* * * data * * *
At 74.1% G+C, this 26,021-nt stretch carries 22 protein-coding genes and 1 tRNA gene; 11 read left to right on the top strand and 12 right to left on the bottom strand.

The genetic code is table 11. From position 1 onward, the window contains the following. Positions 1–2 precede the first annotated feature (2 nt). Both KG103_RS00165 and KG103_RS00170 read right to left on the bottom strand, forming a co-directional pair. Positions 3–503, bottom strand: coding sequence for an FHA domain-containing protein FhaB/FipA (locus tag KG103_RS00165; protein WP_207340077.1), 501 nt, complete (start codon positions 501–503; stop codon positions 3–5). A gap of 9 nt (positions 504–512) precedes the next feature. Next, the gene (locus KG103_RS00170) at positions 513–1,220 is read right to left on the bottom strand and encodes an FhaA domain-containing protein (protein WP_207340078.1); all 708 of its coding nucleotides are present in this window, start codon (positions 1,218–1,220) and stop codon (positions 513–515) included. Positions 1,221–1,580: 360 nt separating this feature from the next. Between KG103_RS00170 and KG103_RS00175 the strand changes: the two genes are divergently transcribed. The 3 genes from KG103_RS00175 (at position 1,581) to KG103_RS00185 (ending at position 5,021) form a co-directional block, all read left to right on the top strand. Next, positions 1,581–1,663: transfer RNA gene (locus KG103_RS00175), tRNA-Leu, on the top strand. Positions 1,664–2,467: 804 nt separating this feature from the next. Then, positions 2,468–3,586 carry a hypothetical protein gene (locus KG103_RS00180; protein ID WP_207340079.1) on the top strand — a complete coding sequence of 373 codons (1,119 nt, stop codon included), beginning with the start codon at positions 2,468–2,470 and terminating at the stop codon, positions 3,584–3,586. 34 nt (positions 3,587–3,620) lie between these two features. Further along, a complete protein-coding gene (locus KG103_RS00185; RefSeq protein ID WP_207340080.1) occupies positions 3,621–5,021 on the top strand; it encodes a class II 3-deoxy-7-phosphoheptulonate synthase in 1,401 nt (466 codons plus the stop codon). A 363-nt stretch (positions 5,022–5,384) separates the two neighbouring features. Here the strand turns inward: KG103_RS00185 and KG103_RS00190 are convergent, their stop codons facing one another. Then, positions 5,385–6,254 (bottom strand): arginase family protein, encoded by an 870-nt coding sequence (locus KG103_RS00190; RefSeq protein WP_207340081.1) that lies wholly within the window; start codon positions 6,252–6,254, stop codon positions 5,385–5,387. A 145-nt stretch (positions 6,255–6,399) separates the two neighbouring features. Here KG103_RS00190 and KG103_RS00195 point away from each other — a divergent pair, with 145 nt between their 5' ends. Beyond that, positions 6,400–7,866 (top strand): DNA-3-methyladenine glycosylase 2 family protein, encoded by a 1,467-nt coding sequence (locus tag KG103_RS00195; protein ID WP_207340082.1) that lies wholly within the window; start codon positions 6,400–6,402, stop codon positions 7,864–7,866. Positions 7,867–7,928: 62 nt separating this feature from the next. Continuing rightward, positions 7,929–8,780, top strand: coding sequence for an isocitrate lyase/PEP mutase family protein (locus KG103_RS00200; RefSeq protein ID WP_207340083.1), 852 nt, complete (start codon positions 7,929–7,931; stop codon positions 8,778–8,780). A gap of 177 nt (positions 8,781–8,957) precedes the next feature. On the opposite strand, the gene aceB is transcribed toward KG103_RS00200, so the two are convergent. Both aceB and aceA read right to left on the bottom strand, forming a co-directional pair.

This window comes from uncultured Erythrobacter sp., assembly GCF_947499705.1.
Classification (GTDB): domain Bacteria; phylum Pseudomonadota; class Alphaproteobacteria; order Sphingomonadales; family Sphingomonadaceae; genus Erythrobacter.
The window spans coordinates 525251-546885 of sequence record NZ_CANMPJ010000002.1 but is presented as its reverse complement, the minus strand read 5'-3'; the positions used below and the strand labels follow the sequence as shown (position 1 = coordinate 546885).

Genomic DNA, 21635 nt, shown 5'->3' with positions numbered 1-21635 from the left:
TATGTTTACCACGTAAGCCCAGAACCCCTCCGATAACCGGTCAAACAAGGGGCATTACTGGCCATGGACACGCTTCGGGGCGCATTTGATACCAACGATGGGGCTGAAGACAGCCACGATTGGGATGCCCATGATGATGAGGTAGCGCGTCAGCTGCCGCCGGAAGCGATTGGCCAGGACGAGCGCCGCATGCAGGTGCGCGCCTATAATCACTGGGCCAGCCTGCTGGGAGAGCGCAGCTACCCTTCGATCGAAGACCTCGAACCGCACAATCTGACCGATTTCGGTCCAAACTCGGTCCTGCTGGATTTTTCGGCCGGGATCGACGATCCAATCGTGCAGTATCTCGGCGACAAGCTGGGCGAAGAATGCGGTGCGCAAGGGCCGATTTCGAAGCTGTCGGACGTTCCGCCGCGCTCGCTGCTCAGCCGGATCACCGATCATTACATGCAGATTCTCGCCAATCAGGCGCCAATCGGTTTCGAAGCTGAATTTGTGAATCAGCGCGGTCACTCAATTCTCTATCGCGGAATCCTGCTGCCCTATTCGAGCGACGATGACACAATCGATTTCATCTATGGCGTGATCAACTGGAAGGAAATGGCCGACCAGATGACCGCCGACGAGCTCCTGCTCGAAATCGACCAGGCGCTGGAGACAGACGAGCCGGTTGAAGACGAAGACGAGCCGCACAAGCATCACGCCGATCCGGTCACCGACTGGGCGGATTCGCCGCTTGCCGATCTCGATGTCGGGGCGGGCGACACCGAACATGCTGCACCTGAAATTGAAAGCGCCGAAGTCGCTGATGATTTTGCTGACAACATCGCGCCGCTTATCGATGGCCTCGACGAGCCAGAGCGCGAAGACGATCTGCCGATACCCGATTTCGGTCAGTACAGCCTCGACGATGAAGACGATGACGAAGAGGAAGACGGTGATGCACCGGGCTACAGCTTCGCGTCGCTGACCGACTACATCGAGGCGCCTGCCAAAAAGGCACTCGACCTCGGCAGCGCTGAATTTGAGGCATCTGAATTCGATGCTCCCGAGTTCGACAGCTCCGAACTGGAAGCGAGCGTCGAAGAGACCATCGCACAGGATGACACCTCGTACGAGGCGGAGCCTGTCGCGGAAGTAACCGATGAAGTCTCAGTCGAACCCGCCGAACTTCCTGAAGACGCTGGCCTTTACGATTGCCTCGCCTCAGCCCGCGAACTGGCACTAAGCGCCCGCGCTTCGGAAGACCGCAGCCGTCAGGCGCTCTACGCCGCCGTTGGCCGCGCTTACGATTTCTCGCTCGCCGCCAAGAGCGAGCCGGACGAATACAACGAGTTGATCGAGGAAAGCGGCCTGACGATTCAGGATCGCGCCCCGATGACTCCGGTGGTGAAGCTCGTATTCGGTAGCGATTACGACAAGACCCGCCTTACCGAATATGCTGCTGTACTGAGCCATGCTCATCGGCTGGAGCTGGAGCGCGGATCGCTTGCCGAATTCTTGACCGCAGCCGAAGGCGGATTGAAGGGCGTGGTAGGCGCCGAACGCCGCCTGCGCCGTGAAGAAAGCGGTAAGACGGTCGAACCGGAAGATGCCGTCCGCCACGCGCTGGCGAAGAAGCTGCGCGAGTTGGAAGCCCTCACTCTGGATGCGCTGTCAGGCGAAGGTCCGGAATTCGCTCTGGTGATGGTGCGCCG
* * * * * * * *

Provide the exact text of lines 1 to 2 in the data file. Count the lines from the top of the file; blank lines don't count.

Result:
At 74.1% G+C, this 26,021-nt stretch carries 22 protein-coding genes and 1 tRNA gene; 11 read left to right on the top strand and 12 right to left on the bottom strand.

The genetic code is table 11. From position 1 onward, the window contains the following. Positions 1–2 precede the first annotated feature (2 nt). Both KG103_RS00165 and KG103_RS00170 read right to left on the bottom strand, forming a co-directional pair. Positions 3–503, bottom strand: coding sequence for an FHA domain-containing protein FhaB/FipA (locus tag KG103_RS00165; protein WP_207340077.1), 501 nt, complete (start codon positions 501–503; stop codon positions 3–5). A gap of 9 nt (positions 504–512) precedes the next feature. Next, the gene (locus KG103_RS00170) at positions 513–1,220 is read right to left on the bottom strand and encodes an FhaA domain-containing protein (protein WP_207340078.1); all 708 of its coding nucleotides are present in this window, start codon (positions 1,218–1,220) and stop codon (positions 513–515) included. Positions 1,221–1,580: 360 nt separating this feature from the next. Between KG103_RS00170 and KG103_RS00175 the strand changes: the two genes are divergently transcribed. The 3 genes from KG103_RS00175 (at position 1,581) to KG103_RS00185 (ending at position 5,021) form a co-directional block, all read left to right on the top strand. Next, positions 1,581–1,663: transfer RNA gene (locus KG103_RS00175), tRNA-Leu, on the top strand. Positions 1,664–2,467: 804 nt separating this feature from the next. Then, positions 2,468–3,586 carry a hypothetical protein gene (locus KG103_RS00180; protein ID WP_207340079.1) on the top strand — a complete coding sequence of 373 codons (1,119 nt, stop codon included), beginning with the start codon at positions 2,468–2,470 and terminating at the stop codon, positions 3,584–3,586. 34 nt (positions 3,587–3,620) lie between these two features. Further along, a complete protein-coding gene (locus KG103_RS00185; RefSeq protein ID WP_207340080.1) occupies positions 3,621–5,021 on the top strand; it encodes a class II 3-deoxy-7-phosphoheptulonate synthase in 1,401 nt (466 codons plus the stop codon). A 363-nt stretch (positions 5,022–5,384) separates the two neighbouring features. Here the strand turns inward: KG103_RS00185 and KG103_RS00190 are convergent, their stop codons facing one another. Then, positions 5,385–6,254 (bottom strand): arginase family protein, encoded by an 870-nt coding sequence (locus KG103_RS00190; RefSeq protein WP_207340081.1) that lies wholly within the window; start codon positions 6,252–6,254, stop codon positions 5,385–5,387. A 145-nt stretch (positions 6,255–6,399) separates the two neighbouring features. Here KG103_RS00190 and KG103_RS00195 point away from each other — a divergent pair, with 145 nt between their 5' ends. Beyond that, positions 6,400–7,866 (top strand): DNA-3-methyladenine glycosylase 2 family protein, encoded by a 1,467-nt coding sequence (locus tag KG103_RS00195; protein ID WP_207340082.1) that lies wholly within the window; start codon positions 6,400–6,402, stop codon positions 7,864–7,866. Positions 7,867–7,928: 62 nt separating this feature from the next. Continuing rightward, positions 7,929–8,780, top strand: coding sequence for an isocitrate lyase/PEP mutase family protein (locus KG103_RS00200; RefSeq protein ID WP_207340083.1), 852 nt, complete (start codon positions 7,929–7,931; stop codon positions 8,778–8,780). A gap of 177 nt (positions 8,781–8,957) precedes the next feature. On the opposite strand, the gene aceB is transcribed toward KG103_RS00200, so the two are convergent. Both aceB and aceA read right to left on the bottom strand, forming a co-directional pair.